Fun can be hard to come by for teachers these days. Cella hopes that her videos offer an example to fellow educators about how, despite the difficulties of the profession, they need not always let worry dominate.

“If you’re worried that you’re not doing enough, you probably are. Because the good teachers that I know are always trying to do the best for our students,” she says. “So if that’s where your heart is, 99 percent of the time, you’re probably already doing enough.”

Behind the Scenes

There are a few recurring elements to Cella’s Gen Z history videos: She’s sitting behind a desk or podium, sunglasses perched atop her head, iced coffee in hand.

Cella says she never intended for the iced coffee in particular to become a staple of the format, but there’s no going back now. That’s because it signals a pivotal moment in her videos, when she shakes the ice-filled cup, switches hands, and introduces important context for the story with a pointed, “Meanwhile…”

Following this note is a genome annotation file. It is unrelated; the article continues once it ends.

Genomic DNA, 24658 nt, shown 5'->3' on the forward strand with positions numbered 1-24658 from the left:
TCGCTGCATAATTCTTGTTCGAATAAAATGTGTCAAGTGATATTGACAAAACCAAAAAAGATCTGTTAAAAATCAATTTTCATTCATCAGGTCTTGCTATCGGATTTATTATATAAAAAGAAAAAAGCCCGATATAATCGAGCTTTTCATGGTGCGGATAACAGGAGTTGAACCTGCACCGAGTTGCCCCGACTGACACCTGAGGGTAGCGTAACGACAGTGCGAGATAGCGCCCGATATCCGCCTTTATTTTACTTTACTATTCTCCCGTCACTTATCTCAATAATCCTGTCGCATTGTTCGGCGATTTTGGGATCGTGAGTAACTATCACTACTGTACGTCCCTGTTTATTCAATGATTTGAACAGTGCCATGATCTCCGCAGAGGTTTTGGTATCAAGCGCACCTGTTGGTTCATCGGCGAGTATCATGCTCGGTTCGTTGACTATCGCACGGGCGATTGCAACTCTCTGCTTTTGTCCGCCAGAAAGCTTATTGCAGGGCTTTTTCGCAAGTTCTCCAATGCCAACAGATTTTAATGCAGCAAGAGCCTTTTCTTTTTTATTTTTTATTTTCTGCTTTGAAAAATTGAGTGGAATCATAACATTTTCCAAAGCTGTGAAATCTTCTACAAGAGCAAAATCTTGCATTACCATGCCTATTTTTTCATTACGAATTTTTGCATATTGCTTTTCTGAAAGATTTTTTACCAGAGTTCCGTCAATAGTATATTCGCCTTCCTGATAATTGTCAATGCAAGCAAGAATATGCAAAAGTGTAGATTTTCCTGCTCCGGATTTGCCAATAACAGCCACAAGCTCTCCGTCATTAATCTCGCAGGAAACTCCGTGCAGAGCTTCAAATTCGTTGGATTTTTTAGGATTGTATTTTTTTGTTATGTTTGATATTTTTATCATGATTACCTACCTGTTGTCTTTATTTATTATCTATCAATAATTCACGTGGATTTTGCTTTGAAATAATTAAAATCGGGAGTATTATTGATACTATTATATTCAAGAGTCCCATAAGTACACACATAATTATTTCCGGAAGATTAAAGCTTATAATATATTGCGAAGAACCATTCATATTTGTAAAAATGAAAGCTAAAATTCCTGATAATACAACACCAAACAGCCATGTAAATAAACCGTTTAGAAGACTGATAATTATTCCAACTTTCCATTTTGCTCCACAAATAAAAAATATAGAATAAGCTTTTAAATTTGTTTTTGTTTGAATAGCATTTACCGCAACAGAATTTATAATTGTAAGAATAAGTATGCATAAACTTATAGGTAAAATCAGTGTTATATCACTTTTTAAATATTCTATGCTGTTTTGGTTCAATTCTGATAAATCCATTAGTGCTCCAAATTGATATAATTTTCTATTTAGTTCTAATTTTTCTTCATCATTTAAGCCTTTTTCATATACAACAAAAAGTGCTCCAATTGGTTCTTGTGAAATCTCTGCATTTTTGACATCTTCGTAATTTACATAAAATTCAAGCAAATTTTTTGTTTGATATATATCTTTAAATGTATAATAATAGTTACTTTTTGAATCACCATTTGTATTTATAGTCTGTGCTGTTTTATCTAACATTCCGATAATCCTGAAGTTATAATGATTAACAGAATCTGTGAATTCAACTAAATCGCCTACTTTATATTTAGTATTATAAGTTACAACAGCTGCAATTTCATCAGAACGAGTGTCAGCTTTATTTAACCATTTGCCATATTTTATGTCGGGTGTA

“This is so embarrassing, but sometimes it takes me a few takes and the ice would melt, and then I would have water. And I’m like, ‘What do you do?’” she recounts. “I would go buy another one, but then I was all hyped up on coffee. So I have fake ice in the iced coffee now.”

Cella is a student of her time. As a high schooler, she was a fan of comedy history shows like Drunk History and Epic Rap Battles of History — series that approached dry subject matter with a comedic slant that earned them wide appeal.

But her influences now include her students, who give her ideas for new slang to incorporate and keep her up-to-date on the ever-evolving Gen Z — and now Gen Alpha — lexicon.

It was her students’ frank way of speaking about the world that inspired the character Cella plays. Cella says that if she’s making fun of anyone, it’s herself and not the kids.

“The way we were taught [history] was so boring and so dry and only told one side of the story, and Gen Z is not about that,” Cella says. “So when they actually get to be the history teachers, that was the inspiration. They’re going to really give us the tea, they’re really going to tell us how it is.”